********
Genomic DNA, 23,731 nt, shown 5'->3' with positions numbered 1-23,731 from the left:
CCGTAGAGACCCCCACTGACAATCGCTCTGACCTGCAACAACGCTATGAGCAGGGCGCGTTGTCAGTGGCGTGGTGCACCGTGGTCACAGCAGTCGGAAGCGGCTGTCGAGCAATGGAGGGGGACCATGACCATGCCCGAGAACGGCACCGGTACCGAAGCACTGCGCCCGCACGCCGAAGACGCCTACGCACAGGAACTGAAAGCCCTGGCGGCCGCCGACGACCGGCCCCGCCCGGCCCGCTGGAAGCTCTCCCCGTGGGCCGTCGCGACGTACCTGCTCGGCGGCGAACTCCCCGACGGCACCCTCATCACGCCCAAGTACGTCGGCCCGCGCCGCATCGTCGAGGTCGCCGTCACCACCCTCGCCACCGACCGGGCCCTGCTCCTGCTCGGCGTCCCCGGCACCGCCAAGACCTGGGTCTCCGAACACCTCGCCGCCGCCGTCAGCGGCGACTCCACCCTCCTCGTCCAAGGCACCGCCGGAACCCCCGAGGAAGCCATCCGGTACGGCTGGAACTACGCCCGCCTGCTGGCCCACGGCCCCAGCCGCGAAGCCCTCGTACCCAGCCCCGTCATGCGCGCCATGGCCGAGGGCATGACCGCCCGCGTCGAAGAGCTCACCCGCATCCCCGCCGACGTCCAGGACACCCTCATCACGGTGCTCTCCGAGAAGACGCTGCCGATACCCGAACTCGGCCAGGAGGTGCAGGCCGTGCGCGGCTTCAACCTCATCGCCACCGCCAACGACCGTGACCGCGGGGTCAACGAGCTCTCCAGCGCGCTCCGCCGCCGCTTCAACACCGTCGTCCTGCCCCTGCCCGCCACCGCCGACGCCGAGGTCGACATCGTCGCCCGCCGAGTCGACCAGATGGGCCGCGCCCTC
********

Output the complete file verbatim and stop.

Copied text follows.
Genomic DNA, 23,731 nt, shown 5'->3' with positions numbered 1-23,731 from the left:
CCGTAGAGACCCCCACTGACAATCGCTCTGACCTGCAACAACGCTATGAGCAGGGCGCGTTGTCAGTGGCGTGGTGCACCGTGGTCACAGCAGTCGGAAGCGGCTGTCGAGCAATGGAGGGGGACCATGACCATGCCCGAGAACGGCACCGGTACCGAAGCACTGCGCCCGCACGCCGAAGACGCCTACGCACAGGAACTGAAAGCCCTGGCGGCCGCCGACGACCGGCCCCGCCCGGCCCGCTGGAAGCTCTCCCCGTGGGCCGTCGCGACGTACCTGCTCGGCGGCGAACTCCCCGACGGCACCCTCATCACGCCCAAGTACGTCGGCCCGCGCCGCATCGTCGAGGTCGCCGTCACCACCCTCGCCACCGACCGGGCCCTGCTCCTGCTCGGCGTCCCCGGCACCGCCAAGACCTGGGTCTCCGAACACCTCGCCGCCGCCGTCAGCGGCGACTCCACCCTCCTCGTCCAAGGCACCGCCGGAACCCCCGAGGAAGCCATCCGGTACGGCTGGAACTACGCCCGCCTGCTGGCCCACGGCCCCAGCCGCGAAGCCCTCGTACCCAGCCCCGTCATGCGCGCCATGGCCGAGGGCATGACCGCCCGCGTCGAAGAGCTCACCCGCATCCCCGCCGACGTCCAGGACACCCTCATCACGGTGCTCTCCGAGAAGACGCTGCCGATACCCGAACTCGGCCAGGAGGTGCAGGCCGTGCGCGGCTTCAACCTCATCGCCACCGCCAACGACCGTGACCGCGGGGTCAACGAGCTCTCCAGCGCGCTCCGCCGCCGCTTCAACACCGTCGTCCTGCCCCTGCCCGCCACCGCCGACGCCGAGGTCGACATCGTCGCCCGCCGAGTCGACCAGATGGGCCGCGCCCTC